There are some people who think making the bed is a waste of time, but like Admiral McRaven, I don’t see it that way. I look at it as part of my morning routine, along with brushing my teeth, getting dressed, and reading the Bible. I rely on these daily steps to help me mentally and physically prepare for the day. And guess what? Studies show that having a daily routine positively affects mental acuity—especially in children. Having a defined set of steps to get them moving through the day helps children feel secure and alleviates their anxiety. Maybe this is why my mother insisted that the beds be made!


While there aren’t any specific studies targeting the benefits of making your bed, there is plenty of research that demonstrates a clear link between productivity and lower stress levels for people who abide by a set routine and/or live and work in an organized, clutter-free environment.


Speaking from experience, I accomplish more when I have a set schedule and my office is clean. When my office is messy, my willingness to work decreases; and when my schedule is relatively bare, I tend to goof off. Perhaps the writer of Proverbs was thinking the same thing when he wrote, “Lazy hands make for poverty, but diligent hands bring wealth”(10:4).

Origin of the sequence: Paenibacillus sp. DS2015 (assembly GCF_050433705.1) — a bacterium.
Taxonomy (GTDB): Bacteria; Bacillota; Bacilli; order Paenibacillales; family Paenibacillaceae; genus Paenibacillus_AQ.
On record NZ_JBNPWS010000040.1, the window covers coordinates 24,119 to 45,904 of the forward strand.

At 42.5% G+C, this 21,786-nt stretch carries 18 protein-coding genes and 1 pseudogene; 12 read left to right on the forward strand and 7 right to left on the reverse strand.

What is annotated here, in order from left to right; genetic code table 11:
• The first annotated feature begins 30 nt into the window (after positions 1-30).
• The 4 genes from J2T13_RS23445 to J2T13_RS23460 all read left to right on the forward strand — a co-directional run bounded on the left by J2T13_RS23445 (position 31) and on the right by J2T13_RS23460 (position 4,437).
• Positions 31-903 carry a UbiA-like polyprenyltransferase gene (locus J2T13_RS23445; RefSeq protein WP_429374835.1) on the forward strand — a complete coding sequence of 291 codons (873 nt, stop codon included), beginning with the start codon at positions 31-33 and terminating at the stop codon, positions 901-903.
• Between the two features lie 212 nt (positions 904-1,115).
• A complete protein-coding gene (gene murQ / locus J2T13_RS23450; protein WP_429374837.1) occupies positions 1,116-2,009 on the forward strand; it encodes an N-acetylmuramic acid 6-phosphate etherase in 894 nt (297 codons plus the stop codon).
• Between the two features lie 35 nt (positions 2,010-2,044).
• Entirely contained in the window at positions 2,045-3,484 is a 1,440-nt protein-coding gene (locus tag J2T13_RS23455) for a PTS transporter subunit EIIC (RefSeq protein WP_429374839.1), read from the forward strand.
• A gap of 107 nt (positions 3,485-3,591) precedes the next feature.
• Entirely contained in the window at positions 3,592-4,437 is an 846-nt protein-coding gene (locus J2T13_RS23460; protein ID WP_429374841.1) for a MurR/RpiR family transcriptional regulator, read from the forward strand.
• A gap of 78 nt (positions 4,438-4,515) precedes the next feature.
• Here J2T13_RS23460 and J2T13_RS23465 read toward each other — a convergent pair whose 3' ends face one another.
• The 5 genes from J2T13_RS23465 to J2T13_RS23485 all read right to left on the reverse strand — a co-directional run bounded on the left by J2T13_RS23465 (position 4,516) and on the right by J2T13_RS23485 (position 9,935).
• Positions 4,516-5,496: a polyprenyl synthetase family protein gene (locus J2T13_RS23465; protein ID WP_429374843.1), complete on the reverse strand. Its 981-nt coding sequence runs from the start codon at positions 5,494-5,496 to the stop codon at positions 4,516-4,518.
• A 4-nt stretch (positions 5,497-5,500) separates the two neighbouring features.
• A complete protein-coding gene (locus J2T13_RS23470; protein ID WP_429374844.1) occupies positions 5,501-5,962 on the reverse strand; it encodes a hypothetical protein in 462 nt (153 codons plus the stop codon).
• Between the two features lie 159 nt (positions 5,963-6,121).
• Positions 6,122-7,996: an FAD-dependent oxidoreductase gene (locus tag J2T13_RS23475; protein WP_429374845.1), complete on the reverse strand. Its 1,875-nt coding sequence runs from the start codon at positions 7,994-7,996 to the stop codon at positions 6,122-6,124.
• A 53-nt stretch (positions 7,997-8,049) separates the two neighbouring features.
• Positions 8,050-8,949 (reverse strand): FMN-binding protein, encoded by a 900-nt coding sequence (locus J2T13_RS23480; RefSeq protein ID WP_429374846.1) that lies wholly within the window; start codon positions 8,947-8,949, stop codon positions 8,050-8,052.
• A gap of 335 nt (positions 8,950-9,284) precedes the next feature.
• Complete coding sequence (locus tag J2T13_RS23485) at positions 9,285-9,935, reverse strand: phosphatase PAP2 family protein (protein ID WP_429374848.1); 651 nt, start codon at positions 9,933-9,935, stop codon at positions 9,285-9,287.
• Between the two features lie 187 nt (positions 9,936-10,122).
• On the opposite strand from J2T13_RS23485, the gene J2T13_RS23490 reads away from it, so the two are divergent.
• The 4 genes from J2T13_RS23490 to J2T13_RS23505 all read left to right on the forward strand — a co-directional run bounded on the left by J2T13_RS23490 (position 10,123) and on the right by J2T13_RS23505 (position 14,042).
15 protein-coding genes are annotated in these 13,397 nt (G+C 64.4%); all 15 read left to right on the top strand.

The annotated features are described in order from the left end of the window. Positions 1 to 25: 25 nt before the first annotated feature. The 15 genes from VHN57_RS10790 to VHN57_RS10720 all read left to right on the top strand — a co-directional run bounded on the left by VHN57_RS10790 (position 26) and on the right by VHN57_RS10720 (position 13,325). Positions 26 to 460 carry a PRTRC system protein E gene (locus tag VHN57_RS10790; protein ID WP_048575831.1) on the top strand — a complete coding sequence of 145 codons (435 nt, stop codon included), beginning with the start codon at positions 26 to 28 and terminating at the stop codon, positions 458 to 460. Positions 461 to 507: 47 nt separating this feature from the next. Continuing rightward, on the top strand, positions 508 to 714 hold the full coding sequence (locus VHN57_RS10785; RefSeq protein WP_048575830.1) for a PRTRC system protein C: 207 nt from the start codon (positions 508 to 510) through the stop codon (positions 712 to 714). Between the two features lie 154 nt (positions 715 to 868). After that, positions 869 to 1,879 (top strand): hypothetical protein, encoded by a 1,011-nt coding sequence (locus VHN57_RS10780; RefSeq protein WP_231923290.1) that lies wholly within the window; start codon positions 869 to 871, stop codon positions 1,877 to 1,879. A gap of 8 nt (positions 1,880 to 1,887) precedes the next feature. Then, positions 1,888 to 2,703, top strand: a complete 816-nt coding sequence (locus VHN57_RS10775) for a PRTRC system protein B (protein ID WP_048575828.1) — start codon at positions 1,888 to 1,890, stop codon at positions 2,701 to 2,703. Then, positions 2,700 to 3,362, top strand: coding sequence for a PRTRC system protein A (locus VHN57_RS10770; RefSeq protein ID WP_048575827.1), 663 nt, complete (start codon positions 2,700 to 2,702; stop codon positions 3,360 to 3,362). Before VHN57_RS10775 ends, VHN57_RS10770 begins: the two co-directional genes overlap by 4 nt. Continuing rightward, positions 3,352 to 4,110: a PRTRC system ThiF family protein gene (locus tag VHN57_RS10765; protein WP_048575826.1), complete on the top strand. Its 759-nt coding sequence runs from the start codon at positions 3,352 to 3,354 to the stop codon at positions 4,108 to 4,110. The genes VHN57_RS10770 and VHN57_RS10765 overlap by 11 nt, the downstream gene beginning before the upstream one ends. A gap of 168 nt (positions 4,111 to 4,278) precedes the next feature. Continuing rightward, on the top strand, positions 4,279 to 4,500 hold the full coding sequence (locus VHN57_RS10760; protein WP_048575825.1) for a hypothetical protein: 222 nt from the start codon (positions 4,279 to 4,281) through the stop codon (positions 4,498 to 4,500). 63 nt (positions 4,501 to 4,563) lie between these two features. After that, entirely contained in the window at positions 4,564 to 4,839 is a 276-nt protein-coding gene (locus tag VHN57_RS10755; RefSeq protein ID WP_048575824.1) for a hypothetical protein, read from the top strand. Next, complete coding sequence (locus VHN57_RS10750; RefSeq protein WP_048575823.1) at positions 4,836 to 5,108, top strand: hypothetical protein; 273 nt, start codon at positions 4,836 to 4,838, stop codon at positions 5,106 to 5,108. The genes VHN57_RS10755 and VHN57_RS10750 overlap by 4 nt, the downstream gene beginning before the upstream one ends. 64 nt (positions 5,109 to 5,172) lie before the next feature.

I’m not here to encourage you to make your bed, though I am a firm believer that it can be beneficial to mental and physical health. What I am saying is that a simple task like making the bed can bring a sense of order to our lives before we step out into a chaotic world. It might be the only thing you can control today, the only thing you will accomplish, or the only thing that makes you feel worthy.


My husband’s “car bed” is still in the family, though it is no longer in our home. He doesn’t seem to mind though. That phase of his life is over. There is no hood to close, only covers to smooth out and pillows to arrange. I may not know what God has in store for me each day, but even when things don’t go as planned, I can still say, “At least I made my bed.”